Islands of Adventure in the Sea
Written by Katja Pantzar
With Qatar Airways launching flights to Helsinki in October, resident writer Katja Pantzar takes us on a journey through the autumn and winter wonders of the Finnish capital.
Helsinki is one of the few European capitals surrounded almost completely by sea, with 100km of shoreline and more than 300 islands dotting the waterfront. From the fortress islands to the city centre, the ‘Daughter of the Baltic’ sets the scene for a Nordic family holiday.
As the Suomenlinna ferry pulls out of the dock at Helsinki’s Market Square, noisy seagulls circle overhead in search of a few stray crumbs from the nearby food stalls.
During the autumn’s brilliant turning-of-leaves season, the ferry is often full of camera-toting locals and tourists headed for the fortress island, a UNESCO World Heritage Site.
Following a scenic 20-minute ride, the ferryboat docks at the jetty on Suomenlinna, actually comprised of eight linked islands, which served by turns in defence of Sweden (construction started in 1748 when Finland was under Swedish rule), Russia, and Finland.
In addition to six kilometres of fortress walls, 100 cannons, and six museums, including the submarine Vesikko (employed during the Second World War), there are 11 cafés and restaurants on the island. Though some of the cafés and museums only operate during the summer months, the fortress’s main gallery, Suomenlinna Museum, is open throughout the year, with a permanent exhibition that showcases the island’s rich history.
This collection of islands, one of Finland’s most popular sights, receives almost one million visitors annually. As it’s car-free, children love being able to run and explore freely. Suomenlinna is best experienced on foot (proper walking shoes are recommended, though not essential) by wandering along the well-marked paths or taking the Blue Route, which runs from north to south for about 1.5km starting from the main quay Jetty Barracks to the King’s Gate. The gate, originally built as the entrance gateway to the island in the 1750s, is now Suomenlinna’s iconic symbol. During the summer months, further along the shore from the gate, picnickers and swimmers sunbathe on the rocks.
And on a crisp autumn day, stop at Café Chapman for refuelling – there’s a selection of Nordic fare such as hearty salmon soup served with dark rye bread and a salad buffet. Or, warm up with a mug of hot chocolate or coffee.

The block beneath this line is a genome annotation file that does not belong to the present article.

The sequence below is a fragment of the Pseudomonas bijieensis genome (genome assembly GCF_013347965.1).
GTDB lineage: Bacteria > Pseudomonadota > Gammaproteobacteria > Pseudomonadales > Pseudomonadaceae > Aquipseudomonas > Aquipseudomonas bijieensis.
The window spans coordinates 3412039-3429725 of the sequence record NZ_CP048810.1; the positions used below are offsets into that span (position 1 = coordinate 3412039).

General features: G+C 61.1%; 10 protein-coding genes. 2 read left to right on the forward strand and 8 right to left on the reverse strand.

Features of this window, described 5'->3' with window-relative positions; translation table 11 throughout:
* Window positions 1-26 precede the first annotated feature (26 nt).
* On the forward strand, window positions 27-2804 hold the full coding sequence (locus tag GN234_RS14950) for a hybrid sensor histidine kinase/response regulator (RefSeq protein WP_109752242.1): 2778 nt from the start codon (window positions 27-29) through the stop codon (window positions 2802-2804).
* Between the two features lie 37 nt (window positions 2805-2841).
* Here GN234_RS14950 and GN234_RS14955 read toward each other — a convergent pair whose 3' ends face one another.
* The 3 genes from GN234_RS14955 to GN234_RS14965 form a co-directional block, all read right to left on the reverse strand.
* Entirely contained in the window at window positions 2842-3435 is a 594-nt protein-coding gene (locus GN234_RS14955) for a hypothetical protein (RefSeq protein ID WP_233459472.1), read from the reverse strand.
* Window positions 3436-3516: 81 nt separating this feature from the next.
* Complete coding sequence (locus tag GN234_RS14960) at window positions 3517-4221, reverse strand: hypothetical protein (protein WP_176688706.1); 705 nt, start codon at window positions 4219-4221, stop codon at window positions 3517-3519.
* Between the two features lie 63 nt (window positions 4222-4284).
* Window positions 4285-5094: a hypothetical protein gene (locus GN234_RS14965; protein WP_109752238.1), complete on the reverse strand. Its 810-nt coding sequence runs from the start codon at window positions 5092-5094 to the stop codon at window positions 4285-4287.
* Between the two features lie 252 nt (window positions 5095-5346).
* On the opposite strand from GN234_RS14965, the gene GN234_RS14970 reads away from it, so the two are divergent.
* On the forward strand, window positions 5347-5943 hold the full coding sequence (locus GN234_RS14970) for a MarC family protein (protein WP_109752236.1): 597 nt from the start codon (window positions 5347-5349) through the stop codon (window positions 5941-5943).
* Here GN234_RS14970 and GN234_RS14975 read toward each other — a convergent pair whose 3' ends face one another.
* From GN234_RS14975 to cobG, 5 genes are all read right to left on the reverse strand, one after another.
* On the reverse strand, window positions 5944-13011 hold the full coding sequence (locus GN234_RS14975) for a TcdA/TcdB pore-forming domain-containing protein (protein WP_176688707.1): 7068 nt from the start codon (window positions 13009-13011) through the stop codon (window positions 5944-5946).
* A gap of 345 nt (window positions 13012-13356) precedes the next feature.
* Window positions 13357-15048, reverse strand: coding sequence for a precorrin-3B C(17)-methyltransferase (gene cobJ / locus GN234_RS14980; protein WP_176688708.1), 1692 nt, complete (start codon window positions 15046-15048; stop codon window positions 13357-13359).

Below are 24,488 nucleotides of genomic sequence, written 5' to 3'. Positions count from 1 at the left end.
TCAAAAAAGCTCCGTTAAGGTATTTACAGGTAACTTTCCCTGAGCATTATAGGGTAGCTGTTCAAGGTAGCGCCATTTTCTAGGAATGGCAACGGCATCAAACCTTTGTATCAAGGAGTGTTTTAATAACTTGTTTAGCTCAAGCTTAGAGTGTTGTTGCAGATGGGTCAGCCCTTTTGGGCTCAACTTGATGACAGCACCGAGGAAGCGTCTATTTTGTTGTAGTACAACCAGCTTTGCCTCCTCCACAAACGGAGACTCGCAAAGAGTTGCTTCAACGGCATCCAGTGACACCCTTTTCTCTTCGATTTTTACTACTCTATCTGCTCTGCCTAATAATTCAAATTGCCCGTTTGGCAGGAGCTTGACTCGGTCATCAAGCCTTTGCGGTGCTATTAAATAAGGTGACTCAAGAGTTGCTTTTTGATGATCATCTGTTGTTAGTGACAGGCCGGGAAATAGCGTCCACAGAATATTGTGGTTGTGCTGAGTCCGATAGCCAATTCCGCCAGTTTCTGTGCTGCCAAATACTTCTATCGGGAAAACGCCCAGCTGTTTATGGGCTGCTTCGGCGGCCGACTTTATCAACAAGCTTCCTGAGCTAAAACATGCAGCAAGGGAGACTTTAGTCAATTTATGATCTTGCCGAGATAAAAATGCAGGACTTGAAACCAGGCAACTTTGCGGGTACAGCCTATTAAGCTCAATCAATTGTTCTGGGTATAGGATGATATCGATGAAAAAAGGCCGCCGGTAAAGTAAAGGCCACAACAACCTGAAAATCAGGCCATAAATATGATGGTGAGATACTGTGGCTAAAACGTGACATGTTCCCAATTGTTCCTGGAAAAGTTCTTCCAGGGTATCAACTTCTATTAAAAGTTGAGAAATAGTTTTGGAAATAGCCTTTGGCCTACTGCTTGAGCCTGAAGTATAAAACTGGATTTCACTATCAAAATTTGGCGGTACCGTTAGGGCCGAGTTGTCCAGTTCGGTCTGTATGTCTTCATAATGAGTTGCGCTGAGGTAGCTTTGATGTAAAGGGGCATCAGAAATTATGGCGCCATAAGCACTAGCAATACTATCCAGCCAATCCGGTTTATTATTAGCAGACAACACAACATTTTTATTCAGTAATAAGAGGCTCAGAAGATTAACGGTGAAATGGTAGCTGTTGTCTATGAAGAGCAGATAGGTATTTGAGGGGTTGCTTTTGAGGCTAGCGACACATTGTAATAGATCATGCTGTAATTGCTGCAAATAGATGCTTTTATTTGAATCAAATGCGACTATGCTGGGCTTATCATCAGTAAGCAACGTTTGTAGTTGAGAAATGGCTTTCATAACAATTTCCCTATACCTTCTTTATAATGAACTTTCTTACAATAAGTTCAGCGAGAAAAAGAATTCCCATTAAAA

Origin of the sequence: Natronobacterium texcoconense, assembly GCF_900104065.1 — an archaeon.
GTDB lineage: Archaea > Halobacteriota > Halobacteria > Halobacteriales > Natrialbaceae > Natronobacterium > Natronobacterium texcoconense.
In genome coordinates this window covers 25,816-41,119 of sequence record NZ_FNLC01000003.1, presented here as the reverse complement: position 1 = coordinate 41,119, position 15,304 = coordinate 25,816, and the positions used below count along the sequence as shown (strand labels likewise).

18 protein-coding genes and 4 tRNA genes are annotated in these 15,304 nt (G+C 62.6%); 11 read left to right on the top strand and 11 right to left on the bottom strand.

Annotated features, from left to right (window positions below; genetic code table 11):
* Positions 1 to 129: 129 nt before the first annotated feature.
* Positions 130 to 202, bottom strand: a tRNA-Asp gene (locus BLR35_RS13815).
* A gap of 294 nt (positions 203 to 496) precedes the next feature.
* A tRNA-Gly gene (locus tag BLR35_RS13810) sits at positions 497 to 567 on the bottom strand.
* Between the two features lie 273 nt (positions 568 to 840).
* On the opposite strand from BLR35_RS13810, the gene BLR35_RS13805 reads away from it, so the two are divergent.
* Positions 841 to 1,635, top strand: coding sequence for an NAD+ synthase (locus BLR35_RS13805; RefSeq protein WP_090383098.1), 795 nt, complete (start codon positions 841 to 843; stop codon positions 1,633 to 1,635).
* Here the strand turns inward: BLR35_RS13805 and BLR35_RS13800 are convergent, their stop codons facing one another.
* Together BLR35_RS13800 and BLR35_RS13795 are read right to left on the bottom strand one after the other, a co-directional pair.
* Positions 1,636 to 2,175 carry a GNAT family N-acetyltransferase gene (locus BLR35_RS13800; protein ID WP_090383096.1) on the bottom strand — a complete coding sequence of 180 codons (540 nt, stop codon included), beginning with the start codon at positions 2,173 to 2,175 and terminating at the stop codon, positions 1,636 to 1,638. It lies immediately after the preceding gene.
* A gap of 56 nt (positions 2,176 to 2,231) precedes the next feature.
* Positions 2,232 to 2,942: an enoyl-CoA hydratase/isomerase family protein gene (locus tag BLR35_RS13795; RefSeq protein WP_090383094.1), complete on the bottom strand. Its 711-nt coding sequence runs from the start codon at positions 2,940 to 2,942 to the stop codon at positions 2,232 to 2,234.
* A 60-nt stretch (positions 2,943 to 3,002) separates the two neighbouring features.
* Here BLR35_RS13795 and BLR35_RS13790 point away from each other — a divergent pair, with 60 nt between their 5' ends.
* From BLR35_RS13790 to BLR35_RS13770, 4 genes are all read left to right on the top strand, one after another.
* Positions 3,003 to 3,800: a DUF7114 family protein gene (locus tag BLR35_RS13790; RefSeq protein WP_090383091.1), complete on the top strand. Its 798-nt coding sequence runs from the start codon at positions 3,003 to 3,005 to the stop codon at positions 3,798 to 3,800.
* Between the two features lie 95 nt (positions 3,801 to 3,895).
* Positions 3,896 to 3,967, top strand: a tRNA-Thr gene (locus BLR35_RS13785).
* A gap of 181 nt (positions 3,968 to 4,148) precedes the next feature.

East of Suomenlinna, Helsinki Zoo, a favourite with kids of all ages, is one of the few zoos in the world located on an island. Established in 1889, the zoo hosts 150 animal species, including snow leopards and forest reindeer, and almost 1,000 plant species. Though there’s no direct ferry service between the two islands, hiring a private boat is an option, as is taking public transport. Ferries to the zoo from the Market Square (near the Suomenlinna ferry dock) run from May until the end of September; bus or taxi is the way to go during other times of the year.
Once back on the mainland, from the Market Square it’s easy to walk to Helsinki’s other main attractions, such as Senate Square and Esplanade Park, lined with boutiques and cafés including Café Esplanad, which serves up the city’s largest korvapuusti cinnamon buns, a quintessential Finnish treat baked fresh on the premises.
While Finland, which celebrates 100 years of independence in 2017, is known as ‘the land of a thousand lakes’, first-time visitors to the capital city are often surprised to discover that it’s almost entirely surrounded by the sea and boasts such a lively island-hopping culture.
suomenlinna.fi / korkeasaari.fi / helsinki.fi
Nature’s spectacular light show, the aurora borealis or the Northern Lights, is best seen in Finnish Lapland, where the Northern Lights are a regular occurrence – up to 200 nights a year. Essentially, the phenomenon occurs when solar winds send charged particles towards the Earth, colliding with the atmosphere and producing energy given off as light. A phenomenon named ‘Galileo’ started a massive solar storm in 2012 – the strongest in 50 years – setting off the dazzling lights to maximum effect for several years. The Northern Lights can be seen as far south as Helsinki on rare occasions.
A fascination with light comes from natural extremes – Finland is the northernmost country on the European continent, and at the height of summer the sun shines around the clock, whereas during the depths of winter there are just a few hours of natural light each day. Every January, artists from around the world take part in the Lux Helsinki festival, with a dozen or so commissioned light and sound installations illuminating prominent spaces and significant buildings in the downtown core during the darkest time of year. More than half a million people attended the five-day festival in 2016 despite unusually cold temperatures of -25ºC, traversing the city’s wintry streets like nomadic gallery-goers walking from work to work.